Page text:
Tommy's chili recipe

I’ve been jonzin’ for a Tommy’s Chili Cheeseburger, or at least something similar. I haven’t come across anything like Tommy’s in NW Washington though. The good news is that you can order their chili by the gallon. Or two gallons. Or three gallons. But $66 for a gallon of chili (includes $25 fee for dry ice) is a bit steep. So I might have to make a clone of it.

All Recipes.
18 reviews, 3/5 stars. One 1-star reviewer said ‘a floury paste.’ Sounds like s/he doesn’t know how to make a roux. A 4-star reviewer qualified his review by saying the recipe needed ‘serious modification’ Primarily, no beans! Beans are not in the recipe. A couple of people said it tasted just like Tommy’s.

Food dotcom
9 reviews, 4½/5 stars. Two bad reviews, one uninformative.

Has anyone here tried to duplicate Tommy’s chili? Can you recommend the best recipe?

I’ve tried this recipe. It’s close to the original, but a bit bland. Could use a little extra spice.

Someone on one of the links suggested cumin. What ‘extra spice’ would you suggest?

It’s been awhile since I’ve made it, but I’m thinking a bit of jalapeno powder might help.

For many years I have been using Carroll Shelby’s Chili mix to rave reviews. Although you can also just use 3 oz of a generic chili powder, cayenne for heat & masa flour to thicken.

I usually skip the ground beef and use whatever steak or roast is on sale, cubed up and browned. At times I have even used half pork. A diced onion and diced pepper (anything from Bell to Jalapeño - depending on audience) is good too.

It’s been a very long time since I’ve eaten at Tommy’s, but I don’t recall jalapeño. I guess I could try the recipe and taste it to see what it needs. I’ll see about buying a carrot sometime this week.

Tommy’s! Oh, man!

Start with a can of Nalley chili (no beans) and mix in the horrid greasy stuff from a can o cheap tamales. Pretty close to Tommy’s.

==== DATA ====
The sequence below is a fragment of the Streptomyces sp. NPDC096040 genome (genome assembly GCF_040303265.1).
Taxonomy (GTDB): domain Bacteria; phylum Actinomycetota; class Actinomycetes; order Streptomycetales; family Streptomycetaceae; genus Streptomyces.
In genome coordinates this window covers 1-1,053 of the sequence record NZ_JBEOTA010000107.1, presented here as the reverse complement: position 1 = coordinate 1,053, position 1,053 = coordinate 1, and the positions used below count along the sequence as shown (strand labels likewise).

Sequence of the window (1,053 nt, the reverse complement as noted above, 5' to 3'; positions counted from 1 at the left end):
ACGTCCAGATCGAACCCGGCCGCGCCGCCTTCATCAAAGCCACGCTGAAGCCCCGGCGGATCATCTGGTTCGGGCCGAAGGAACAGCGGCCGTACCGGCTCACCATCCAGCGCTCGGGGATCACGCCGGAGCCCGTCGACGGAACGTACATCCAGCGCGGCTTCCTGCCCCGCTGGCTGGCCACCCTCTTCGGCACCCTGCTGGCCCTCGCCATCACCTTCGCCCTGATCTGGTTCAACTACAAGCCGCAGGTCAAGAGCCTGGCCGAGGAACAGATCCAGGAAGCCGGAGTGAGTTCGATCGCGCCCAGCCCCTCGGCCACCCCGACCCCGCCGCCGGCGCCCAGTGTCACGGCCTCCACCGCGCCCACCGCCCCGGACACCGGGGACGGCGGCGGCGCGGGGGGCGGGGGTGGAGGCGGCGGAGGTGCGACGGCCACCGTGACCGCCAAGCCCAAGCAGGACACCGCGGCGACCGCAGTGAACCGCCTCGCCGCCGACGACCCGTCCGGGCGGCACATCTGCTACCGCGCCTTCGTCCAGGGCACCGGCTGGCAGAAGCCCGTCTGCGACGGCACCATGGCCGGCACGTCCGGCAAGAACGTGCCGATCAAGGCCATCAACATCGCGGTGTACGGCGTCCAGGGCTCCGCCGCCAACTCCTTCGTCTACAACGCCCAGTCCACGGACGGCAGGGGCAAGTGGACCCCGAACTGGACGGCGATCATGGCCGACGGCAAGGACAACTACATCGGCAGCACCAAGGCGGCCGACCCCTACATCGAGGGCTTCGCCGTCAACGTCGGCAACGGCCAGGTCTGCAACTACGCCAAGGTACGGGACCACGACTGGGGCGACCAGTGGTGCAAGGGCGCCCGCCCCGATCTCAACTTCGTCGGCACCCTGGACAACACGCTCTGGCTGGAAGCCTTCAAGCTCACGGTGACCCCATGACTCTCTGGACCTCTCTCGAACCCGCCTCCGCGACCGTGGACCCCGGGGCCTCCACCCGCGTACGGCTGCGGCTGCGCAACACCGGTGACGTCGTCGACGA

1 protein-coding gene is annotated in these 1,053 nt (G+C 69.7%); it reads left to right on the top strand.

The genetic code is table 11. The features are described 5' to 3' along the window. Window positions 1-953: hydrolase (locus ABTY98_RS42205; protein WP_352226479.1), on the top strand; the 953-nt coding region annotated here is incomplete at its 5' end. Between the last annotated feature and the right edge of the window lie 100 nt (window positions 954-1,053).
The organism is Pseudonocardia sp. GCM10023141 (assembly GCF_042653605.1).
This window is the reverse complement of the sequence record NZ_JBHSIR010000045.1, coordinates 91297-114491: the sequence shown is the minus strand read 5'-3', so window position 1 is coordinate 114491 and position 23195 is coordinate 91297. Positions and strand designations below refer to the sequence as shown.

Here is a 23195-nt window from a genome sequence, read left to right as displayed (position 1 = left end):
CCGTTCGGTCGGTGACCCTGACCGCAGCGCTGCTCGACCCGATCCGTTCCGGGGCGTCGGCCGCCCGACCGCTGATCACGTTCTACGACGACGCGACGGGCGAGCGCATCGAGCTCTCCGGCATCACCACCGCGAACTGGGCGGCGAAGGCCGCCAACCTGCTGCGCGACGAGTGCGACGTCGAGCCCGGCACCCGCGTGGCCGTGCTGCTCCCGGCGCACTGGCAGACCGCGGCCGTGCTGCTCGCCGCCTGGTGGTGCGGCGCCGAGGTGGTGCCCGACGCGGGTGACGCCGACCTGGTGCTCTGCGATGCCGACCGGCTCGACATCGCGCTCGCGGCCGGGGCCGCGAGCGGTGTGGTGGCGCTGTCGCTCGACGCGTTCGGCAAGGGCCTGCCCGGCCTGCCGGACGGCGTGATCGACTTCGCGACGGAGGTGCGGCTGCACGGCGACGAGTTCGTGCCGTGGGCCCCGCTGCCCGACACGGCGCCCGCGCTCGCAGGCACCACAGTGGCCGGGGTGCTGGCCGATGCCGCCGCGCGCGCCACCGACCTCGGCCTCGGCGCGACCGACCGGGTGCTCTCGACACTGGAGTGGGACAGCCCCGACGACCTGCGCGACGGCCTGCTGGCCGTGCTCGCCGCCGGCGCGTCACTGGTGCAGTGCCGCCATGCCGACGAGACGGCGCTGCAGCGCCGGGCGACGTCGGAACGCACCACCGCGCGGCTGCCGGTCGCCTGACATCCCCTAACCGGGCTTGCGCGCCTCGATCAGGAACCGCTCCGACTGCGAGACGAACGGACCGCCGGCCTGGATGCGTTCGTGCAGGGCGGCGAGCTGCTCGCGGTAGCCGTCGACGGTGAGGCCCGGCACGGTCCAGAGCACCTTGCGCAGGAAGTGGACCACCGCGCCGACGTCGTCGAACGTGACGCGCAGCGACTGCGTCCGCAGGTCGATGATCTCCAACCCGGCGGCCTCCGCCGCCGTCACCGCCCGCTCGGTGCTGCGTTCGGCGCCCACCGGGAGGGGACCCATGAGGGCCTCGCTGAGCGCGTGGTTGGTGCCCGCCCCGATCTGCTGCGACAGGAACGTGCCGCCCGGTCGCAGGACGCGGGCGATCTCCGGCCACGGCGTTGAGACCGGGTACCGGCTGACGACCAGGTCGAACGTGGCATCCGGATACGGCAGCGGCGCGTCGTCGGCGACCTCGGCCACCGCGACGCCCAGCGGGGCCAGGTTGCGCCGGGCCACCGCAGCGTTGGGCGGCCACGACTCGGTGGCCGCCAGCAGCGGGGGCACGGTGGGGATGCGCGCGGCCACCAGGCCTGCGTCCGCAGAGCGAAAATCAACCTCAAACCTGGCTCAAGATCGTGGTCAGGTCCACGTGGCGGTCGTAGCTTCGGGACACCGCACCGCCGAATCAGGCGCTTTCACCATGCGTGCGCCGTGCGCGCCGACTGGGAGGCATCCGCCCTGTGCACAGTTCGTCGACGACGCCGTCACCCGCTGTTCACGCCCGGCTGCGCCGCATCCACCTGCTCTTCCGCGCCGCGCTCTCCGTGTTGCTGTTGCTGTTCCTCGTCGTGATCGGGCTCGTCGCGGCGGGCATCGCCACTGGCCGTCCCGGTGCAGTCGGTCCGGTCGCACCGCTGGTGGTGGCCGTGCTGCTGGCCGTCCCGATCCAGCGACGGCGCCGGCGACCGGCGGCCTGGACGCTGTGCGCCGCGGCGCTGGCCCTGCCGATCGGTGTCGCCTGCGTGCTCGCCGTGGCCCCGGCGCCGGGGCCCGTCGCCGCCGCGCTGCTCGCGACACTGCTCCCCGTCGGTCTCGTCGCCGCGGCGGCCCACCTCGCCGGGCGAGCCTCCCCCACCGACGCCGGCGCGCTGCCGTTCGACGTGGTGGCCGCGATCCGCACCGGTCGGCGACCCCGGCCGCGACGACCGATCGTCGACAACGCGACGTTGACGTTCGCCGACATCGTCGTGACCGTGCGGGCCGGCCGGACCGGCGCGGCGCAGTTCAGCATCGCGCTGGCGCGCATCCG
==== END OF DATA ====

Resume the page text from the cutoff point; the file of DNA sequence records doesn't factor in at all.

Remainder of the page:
Now I want a Tommy’s cheeseburger too.

Please report back on your chili findings.

Scarily, this might be the closest to authentic. Great stuff, but not for the faint of heart.

Got set to make it today. I mixed up the dry spices, got the beef and the beef broth out, and then realised we’re out of white vinegar. Maybe mañana.

Damn, now I want Tommy’s chili cheese fries.

Beef? Well, I’ll tell ya, Bro, you are off on the wrong foot. This is “Tommy’s” we’re talkin’ about, right?

Nearest thing to a cow in Tommy’s chili is a hoof.

I had never heard of Tommy’s chili. After Googling it, it sounds a little like Skyline (or other Cincinnati-style chilis). Skyline chili is pretty much my very favorite thing to eat. I have long sought out a good recipe to duplicate the Skyline taste.

After looking at many Skyline copycat recipes on the net I’ve become discouraged. The recipes very widely yet each recipe has comments saying “tastes just like Skyline!” Some of the recipes don’t even get the most fundamental things correct. For example, some start out having you brown the beef when it is well known that Skyline is made by boiling ground beef in water and leaving the fat in.

I feel your pain in trying to find the Tommy’s recipe. As with Skyline, I suspect the biggest issues is trying to recreate the “secret spices”.

By Jove, I think he’s got it!

I always thought the chili at Tommy’s was quite similar to what they used at Pink’s. See if there’s any plan to open a Pink’s in the PNW.

Well, I made it.

To be honest, it’s been so long since I’ve had a Tommy’s burger that I don’t remember exactly how it tastes. This batch of chili sauce does have that fast-food chili flavour, so that’s a good thing… But it’s a bit bland. Mrs. L.A. tasted it and she thought it was bland. ‘I never thought I’d say this, but maybe you should add some chorizo.’ So I’m cooking up some chorizo.

I think it would be fine on burgers and hot dogs as-is, but it’s a lot of work for fast-food chili. It would be easier to just use no-bean Nally’s next time I have a hankerin’.

Hebrew National jumbo frankfurter. American cheese. Microwaved hot dog bun. This chili.

I have to say that it tasted pretty close to a Wienerschnitzel Chili Cheese dog. But the frank was bigger and all-beef, instead of the regular-sized chicken franks they use.

I used the chili sauce to make cheeseburgers: Toasted bun, quarter-pound beef patty with cheese, a slice of tomato, chili sauce, top bun.

It was good. Actually, I had two of them.

Told ya!

To its advantage, though, all that extra flour means it doesn’t get too sloppy and spill out all over the place, like a canned chili would.


I thought of that. I still had to eat my lunch standing up, over the plate.